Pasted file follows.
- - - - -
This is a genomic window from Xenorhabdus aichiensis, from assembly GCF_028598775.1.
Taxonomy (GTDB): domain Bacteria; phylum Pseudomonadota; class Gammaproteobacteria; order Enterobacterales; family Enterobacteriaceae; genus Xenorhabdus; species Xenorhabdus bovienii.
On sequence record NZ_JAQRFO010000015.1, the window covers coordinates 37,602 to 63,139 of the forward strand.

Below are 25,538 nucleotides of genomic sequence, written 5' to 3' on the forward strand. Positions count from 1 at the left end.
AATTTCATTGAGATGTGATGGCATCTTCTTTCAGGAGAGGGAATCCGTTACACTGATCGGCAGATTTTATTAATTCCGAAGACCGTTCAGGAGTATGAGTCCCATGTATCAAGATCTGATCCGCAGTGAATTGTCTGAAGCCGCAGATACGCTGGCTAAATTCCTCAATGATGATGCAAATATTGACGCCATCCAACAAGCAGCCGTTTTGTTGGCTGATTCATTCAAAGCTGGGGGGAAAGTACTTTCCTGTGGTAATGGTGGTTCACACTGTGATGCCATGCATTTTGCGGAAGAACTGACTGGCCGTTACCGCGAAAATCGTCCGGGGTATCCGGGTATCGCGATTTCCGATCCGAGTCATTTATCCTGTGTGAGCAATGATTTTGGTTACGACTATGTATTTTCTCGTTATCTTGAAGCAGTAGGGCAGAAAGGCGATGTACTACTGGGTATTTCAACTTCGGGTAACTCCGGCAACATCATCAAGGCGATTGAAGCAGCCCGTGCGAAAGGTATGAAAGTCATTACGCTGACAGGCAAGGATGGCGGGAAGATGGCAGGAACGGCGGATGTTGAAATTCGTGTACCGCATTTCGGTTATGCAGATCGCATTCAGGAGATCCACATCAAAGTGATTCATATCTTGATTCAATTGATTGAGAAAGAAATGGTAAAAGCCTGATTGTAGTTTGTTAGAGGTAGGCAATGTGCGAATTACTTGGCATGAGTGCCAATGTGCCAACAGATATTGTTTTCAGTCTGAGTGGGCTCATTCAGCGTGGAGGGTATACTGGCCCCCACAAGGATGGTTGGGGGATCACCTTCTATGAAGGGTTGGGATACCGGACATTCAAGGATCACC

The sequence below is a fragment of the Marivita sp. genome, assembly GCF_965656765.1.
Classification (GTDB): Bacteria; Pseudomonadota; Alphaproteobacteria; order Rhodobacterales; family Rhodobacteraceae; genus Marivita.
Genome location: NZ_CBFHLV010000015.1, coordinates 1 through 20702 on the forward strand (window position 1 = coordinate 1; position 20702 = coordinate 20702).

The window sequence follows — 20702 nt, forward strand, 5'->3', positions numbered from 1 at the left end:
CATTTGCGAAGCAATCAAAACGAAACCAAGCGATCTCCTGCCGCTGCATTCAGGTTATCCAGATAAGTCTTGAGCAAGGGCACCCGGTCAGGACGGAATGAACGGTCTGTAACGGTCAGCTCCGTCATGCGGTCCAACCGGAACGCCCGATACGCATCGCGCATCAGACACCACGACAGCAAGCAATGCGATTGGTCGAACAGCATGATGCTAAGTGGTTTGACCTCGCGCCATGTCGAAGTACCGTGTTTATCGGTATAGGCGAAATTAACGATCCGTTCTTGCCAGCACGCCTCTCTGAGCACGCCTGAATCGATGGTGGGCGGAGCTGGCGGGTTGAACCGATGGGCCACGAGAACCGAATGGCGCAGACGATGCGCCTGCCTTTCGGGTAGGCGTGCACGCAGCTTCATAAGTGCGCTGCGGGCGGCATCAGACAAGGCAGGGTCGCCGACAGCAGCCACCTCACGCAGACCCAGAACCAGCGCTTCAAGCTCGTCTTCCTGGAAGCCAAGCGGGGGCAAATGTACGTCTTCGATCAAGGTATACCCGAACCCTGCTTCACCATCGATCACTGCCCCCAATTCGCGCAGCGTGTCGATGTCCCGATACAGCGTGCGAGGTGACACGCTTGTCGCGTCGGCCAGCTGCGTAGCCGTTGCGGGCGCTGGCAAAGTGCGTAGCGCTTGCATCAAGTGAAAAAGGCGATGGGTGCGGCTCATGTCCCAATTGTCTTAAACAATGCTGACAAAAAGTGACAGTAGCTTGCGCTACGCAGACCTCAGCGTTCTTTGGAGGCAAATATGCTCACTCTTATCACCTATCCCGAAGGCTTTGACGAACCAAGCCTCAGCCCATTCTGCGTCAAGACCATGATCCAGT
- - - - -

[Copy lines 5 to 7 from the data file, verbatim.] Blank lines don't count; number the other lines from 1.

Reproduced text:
AATTTCATTGAGATGTGATGGCATCTTCTTTCAGGAGAGGGAATCCGTTACACTGATCGGCAGATTTTATTAATTCCGAAGACCGTTCAGGAGTATGAGTCCCATGTATCAAGATCTGATCCGCAGTGAATTGTCTGAAGCCGCAGATACGCTGGCTAAATTCCTCAATGATGATGCAAATATTGACGCCATCCAACAAGCAGCCGTTTTGTTGGCTGATTCATTCAAAGCTGGGGGGAAAGTACTTTCCTGTGGTAATGGTGGTTCACACTGTGATGCCATGCATTTTGCGGAAGAACTGACTGGCCGTTACCGCGAAAATCGTCCGGGGTATCCGGGTATCGCGATTTCCGATCCGAGTCATTTATCCTGTGTGAGCAATGATTTTGGTTACGACTATGTATTTTCTCGTTATCTTGAAGCAGTAGGGCAGAAAGGCGATGTACTACTGGGTATTTCAACTTCGGGTAACTCCGGCAACATCATCAAGGCGATTGAAGCAGCCCGTGCGAAAGGTATGAAAGTCATTACGCTGACAGGCAAGGATGGCGGGAAGATGGCAGGAACGGCGGATGTTGAAATTCGTGTACCGCATTTCGGTTATGCAGATCGCATTCAGGAGATCCACATCAAAGTGATTCATATCTTGATTCAATTGATTGAGAAAGAAATGGTAAAAGCCTGATTGTAGTTTGTTAGAGGTAGGCAATGTGCGAATTACTTGGCATGAGTGCCAATGTGCCAACAGATATTGTTTTCAGTCTGAGTGGGCTCATTCAGCGTGGAGGGTATACTGGCCCCCACAAGGATGGTTGGGGGATCACCTTCTATGAAGGGTTGGGATACCGGACATTCAAGGATCACC

The sequence below is a fragment of the Marivita sp. genome, assembly GCF_965656765.1.
Classification (GTDB): Bacteria; Pseudomonadota; Alphaproteobacteria; order Rhodobacterales; family Rhodobacteraceae; genus Marivita.